Temples and Conversations with Monks in Chiang Mai

We had a day and a half in Chiang Mai. (Two days for me since I would leave the tour and go back to Seoul after the rest of my tour group continued on their way to Bangkok). After checking into our hotel (Chiang Mai Gate Hotel, across from which we had our laundry done at a little shop for about 30 ฿) then went down street for lunch where I got a delicious cheese pizza at an Italian restaurant called Mario’s Italian restaurant. My group ended up liking the italian restaurant so much that they got food to go for their ride down to Bangkok.

Too small to share but absolutely delicious. And no corn!!!!

After lunch we broke off into groups. Some of us wanted to check out the temples, some people were exhausted, others wanted to swim. I went with a small group to check out the temples nearby. Our first stop was the Silver Temple (Wat Sri Suphan, วัดศรีสุพรรณ) which requires you to stop by the information booth where you can chat with a volunteer (In our case a friendly chatty expat) or set up a time with a monk. They essentially make sure you know about the temple and answer any questions you may have. What we didn’t learn in the meeting but what would have been useful was that the silver temple only has one building fully made from silver with the interior also made of silver and it’s the only temple on the grounds women are not allowed in.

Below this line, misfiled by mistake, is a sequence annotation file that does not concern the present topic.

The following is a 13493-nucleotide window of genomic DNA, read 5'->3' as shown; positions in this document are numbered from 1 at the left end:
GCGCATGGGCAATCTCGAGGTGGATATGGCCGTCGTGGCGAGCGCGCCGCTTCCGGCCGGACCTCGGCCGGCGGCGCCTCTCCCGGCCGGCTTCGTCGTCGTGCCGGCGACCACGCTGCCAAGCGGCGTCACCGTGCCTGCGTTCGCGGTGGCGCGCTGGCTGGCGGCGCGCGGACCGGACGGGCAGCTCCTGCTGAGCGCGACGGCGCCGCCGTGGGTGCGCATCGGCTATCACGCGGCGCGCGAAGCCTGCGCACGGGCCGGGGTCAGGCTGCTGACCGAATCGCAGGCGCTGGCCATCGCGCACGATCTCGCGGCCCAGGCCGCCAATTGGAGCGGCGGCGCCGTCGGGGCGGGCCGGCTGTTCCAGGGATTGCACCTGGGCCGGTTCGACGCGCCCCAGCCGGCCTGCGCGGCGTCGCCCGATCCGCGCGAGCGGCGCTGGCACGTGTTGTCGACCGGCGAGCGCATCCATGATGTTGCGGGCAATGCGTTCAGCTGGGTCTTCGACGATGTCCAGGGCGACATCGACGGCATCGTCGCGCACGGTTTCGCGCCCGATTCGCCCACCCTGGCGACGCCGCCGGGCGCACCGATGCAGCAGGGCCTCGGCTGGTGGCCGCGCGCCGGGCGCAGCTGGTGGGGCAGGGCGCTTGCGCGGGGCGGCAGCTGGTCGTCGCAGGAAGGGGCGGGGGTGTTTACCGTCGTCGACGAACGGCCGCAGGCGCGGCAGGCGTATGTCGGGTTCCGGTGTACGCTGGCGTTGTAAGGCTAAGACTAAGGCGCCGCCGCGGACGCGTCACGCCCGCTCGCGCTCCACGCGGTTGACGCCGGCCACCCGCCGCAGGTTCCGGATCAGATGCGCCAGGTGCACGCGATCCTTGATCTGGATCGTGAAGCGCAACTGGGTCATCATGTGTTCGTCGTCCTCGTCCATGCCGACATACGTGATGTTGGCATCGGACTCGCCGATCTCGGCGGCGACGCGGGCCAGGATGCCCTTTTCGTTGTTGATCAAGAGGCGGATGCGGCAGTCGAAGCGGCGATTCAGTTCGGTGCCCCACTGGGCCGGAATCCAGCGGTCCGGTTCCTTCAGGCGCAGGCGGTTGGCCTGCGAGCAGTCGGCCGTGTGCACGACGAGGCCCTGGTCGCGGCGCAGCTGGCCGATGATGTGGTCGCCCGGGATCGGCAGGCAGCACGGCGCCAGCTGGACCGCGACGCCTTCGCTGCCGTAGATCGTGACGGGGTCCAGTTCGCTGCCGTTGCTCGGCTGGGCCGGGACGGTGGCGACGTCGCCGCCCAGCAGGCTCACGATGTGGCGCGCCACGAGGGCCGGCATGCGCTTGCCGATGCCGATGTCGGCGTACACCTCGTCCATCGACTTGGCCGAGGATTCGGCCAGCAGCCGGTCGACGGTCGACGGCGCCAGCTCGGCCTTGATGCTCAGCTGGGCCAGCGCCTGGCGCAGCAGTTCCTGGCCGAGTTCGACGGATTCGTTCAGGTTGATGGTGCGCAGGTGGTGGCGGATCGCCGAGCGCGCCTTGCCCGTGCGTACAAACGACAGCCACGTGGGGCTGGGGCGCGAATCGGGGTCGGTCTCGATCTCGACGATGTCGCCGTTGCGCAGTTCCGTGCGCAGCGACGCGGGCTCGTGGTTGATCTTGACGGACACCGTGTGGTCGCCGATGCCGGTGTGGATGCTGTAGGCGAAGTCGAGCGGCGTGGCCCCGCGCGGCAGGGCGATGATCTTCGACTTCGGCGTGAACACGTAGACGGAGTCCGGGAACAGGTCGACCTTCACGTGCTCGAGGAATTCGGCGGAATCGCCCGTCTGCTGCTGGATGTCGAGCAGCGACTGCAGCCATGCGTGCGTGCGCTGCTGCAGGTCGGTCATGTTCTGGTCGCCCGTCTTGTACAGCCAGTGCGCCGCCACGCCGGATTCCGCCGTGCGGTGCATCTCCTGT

Which was quite a bummer, especially since apparently the inside is also filled with intricate silver panels. There was a lot of other things you can do while at the temple, you can learn about silver work, watch the silversmiths, chat with a monk or take a meditation class and there are a couple other temples on the grounds that are open to everyone.

The other temple we visited was Wat Chedi Luang ( วัดเจดีย์หลวง) which houses several temples, only one of which women can’t enter (where the city pillar is housed). While there we sat down with a young monk to learn more about his life and Buddhism. We talked for quite a while and I asked one question. While in Chang Mai and even at the Wat Chedi Luang I noticed that the robes of different monks were different colors, the one we spoke with had orange robes, while around us were ones wearing brown or maroon. He said that there wasn’t any real significance to the robes, that it just happened to be the color of cloth the temple had. So his robes went with those of a different temple nearby and the robes for the temple we were at were a different color. It was nice to sit and talk with him and I highly suggest it if you’ve got time and are curious about Buddhism or the life of a monk or just want to talk. In exchange we wrote in his book, answered questions he had (he wanted to hear about our travel adventures and where we had been) and explained some new English vocabulary. 

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